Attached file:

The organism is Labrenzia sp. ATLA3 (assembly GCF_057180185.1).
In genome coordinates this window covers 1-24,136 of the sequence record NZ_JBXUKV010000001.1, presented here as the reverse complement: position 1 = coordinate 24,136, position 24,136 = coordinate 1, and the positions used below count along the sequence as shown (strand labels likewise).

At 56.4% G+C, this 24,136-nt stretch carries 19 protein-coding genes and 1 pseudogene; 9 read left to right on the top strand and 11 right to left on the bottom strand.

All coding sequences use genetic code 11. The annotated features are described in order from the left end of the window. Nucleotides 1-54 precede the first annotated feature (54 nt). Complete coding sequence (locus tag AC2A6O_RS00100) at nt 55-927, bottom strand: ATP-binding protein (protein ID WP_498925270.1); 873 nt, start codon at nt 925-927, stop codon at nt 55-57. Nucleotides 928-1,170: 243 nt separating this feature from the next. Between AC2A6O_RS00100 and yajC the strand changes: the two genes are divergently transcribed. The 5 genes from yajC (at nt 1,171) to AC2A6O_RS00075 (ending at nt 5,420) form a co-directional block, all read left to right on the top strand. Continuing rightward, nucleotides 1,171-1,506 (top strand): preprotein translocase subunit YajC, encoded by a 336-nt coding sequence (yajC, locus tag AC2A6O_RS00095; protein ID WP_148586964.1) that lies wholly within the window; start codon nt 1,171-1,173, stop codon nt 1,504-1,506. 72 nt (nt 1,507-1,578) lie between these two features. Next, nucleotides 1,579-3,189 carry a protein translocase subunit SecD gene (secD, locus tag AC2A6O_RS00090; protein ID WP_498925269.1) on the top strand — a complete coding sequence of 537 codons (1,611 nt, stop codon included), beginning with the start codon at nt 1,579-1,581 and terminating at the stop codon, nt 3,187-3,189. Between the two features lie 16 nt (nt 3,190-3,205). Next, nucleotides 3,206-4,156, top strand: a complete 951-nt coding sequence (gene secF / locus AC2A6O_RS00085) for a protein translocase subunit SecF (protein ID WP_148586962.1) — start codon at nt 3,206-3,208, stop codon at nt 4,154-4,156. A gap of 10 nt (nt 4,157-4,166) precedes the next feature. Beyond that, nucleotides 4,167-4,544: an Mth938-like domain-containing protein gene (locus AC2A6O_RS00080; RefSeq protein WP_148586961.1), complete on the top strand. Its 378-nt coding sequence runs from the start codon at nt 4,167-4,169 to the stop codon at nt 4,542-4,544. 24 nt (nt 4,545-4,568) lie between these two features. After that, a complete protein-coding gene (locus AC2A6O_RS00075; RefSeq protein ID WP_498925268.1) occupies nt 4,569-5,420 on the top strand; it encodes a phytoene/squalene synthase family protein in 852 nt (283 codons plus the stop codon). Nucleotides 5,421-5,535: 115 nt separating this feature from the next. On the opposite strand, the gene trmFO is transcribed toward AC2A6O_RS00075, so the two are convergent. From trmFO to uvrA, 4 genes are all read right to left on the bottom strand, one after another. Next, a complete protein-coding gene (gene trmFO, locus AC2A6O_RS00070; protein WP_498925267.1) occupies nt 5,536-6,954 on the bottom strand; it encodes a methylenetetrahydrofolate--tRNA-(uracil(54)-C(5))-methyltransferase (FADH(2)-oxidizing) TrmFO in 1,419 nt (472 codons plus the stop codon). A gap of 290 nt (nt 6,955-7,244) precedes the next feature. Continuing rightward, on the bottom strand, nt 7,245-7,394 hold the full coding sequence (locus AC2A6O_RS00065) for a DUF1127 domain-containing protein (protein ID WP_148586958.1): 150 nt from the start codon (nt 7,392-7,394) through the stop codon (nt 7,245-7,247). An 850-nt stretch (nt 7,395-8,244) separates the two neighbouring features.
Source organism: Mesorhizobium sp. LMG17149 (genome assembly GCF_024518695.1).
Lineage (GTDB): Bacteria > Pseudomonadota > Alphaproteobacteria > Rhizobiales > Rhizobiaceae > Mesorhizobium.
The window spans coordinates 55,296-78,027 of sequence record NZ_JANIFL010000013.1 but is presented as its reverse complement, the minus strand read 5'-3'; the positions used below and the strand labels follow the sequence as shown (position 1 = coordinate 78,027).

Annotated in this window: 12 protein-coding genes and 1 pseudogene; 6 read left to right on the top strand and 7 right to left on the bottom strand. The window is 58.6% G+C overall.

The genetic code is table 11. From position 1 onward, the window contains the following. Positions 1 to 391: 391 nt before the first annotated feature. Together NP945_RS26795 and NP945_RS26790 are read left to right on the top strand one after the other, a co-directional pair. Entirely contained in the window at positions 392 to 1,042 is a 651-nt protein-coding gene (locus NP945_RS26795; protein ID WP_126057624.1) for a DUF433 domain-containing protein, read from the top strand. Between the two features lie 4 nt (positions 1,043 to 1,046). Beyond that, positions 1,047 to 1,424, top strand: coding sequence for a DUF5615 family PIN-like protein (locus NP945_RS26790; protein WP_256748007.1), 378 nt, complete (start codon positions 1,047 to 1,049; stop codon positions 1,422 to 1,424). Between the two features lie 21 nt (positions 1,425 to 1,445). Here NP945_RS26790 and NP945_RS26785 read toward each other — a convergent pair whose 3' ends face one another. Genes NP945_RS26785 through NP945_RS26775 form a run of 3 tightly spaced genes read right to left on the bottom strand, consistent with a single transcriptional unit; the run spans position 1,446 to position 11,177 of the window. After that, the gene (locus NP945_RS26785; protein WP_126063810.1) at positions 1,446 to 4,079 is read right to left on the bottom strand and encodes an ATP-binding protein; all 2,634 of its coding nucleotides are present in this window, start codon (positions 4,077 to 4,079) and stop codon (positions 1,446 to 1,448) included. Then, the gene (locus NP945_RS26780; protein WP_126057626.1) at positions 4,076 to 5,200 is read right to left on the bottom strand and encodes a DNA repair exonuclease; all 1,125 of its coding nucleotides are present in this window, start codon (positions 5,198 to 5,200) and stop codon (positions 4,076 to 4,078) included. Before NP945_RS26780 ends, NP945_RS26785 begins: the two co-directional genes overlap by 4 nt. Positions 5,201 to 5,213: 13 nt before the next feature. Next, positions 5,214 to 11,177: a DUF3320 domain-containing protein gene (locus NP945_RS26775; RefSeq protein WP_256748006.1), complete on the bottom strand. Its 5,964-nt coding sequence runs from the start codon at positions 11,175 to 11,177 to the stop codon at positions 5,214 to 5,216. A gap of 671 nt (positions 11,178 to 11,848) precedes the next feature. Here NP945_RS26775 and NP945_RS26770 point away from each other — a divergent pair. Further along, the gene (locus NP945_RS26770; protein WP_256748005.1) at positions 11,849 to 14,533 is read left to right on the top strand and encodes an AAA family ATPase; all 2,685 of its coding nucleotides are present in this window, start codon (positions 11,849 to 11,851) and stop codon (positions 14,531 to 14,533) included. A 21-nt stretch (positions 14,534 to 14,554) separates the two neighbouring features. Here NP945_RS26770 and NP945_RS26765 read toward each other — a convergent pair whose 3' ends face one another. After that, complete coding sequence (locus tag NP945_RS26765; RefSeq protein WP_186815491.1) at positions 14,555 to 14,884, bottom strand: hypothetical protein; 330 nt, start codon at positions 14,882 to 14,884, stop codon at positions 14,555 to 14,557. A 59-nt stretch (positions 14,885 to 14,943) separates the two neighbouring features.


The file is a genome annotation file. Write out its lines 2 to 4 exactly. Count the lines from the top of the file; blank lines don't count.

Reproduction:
In genome coordinates this window covers 1-24,136 of the sequence record NZ_JBXUKV010000001.1, presented here as the reverse complement: position 1 = coordinate 24,136, position 24,136 = coordinate 1, and the positions used below count along the sequence as shown (strand labels likewise).

At 56.4% G+C, this 24,136-nt stretch carries 19 protein-coding genes and 1 pseudogene; 9 read left to right on the top strand and 11 right to left on the bottom strand.

All coding sequences use genetic code 11. The annotated features are described in order from the left end of the window. Nucleotides 1-54 precede the first annotated feature (54 nt). Complete coding sequence (locus tag AC2A6O_RS00100) at nt 55-927, bottom strand: ATP-binding protein (protein ID WP_498925270.1); 873 nt, start codon at nt 925-927, stop codon at nt 55-57. Nucleotides 928-1,170: 243 nt separating this feature from the next. Between AC2A6O_RS00100 and yajC the strand changes: the two genes are divergently transcribed. The 5 genes from yajC (at nt 1,171) to AC2A6O_RS00075 (ending at nt 5,420) form a co-directional block, all read left to right on the top strand. Continuing rightward, nucleotides 1,171-1,506 (top strand): preprotein translocase subunit YajC, encoded by a 336-nt coding sequence (yajC, locus tag AC2A6O_RS00095; protein ID WP_148586964.1) that lies wholly within the window; start codon nt 1,171-1,173, stop codon nt 1,504-1,506. 72 nt (nt 1,507-1,578) lie between these two features. Next, nucleotides 1,579-3,189 carry a protein translocase subunit SecD gene (secD, locus tag AC2A6O_RS00090; protein ID WP_498925269.1) on the top strand — a complete coding sequence of 537 codons (1,611 nt, stop codon included), beginning with the start codon at nt 1,579-1,581 and terminating at the stop codon, nt 3,187-3,189. Between the two features lie 16 nt (nt 3,190-3,205). Next, nucleotides 3,206-4,156, top strand: a complete 951-nt coding sequence (gene secF / locus AC2A6O_RS00085) for a protein translocase subunit SecF (protein ID WP_148586962.1) — start codon at nt 3,206-3,208, stop codon at nt 4,154-4,156. A gap of 10 nt (nt 4,157-4,166) precedes the next feature. Beyond that, nucleotides 4,167-4,544: an Mth938-like domain-containing protein gene (locus AC2A6O_RS00080; RefSeq protein WP_148586961.1), complete on the top strand. Its 378-nt coding sequence runs from the start codon at nt 4,167-4,169 to the stop codon at nt 4,542-4,544. 24 nt (nt 4,545-4,568) lie between these two features. After that, a complete protein-coding gene (locus AC2A6O_RS00075; RefSeq protein ID WP_498925268.1) occupies nt 4,569-5,420 on the top strand; it encodes a phytoene/squalene synthase family protein in 852 nt (283 codons plus the stop codon). Nucleotides 5,421-5,535: 115 nt separating this feature from the next. On the opposite strand, the gene trmFO is transcribed toward AC2A6O_RS00075, so the two are convergent. From trmFO to uvrA, 4 genes are all read right to left on the bottom strand, one after another. Next, a complete protein-coding gene (gene trmFO, locus AC2A6O_RS00070; protein WP_498925267.1) occupies nt 5,536-6,954 on the bottom strand; it encodes a methylenetetrahydrofolate--tRNA-(uracil(54)-C(5))-methyltransferase (FADH(2)-oxidizing) TrmFO in 1,419 nt (472 codons plus the stop codon). A gap of 290 nt (nt 6,955-7,244) precedes the next feature. Continuing rightward, on the bottom strand, nt 7,245-7,394 hold the full coding sequence (locus AC2A6O_RS00065) for a DUF1127 domain-containing protein (protein ID WP_148586958.1): 150 nt from the start codon (nt 7,392-7,394) through the stop codon (nt 7,245-7,247). An 850-nt stretch (nt 7,395-8,244) separates the two neighbouring features.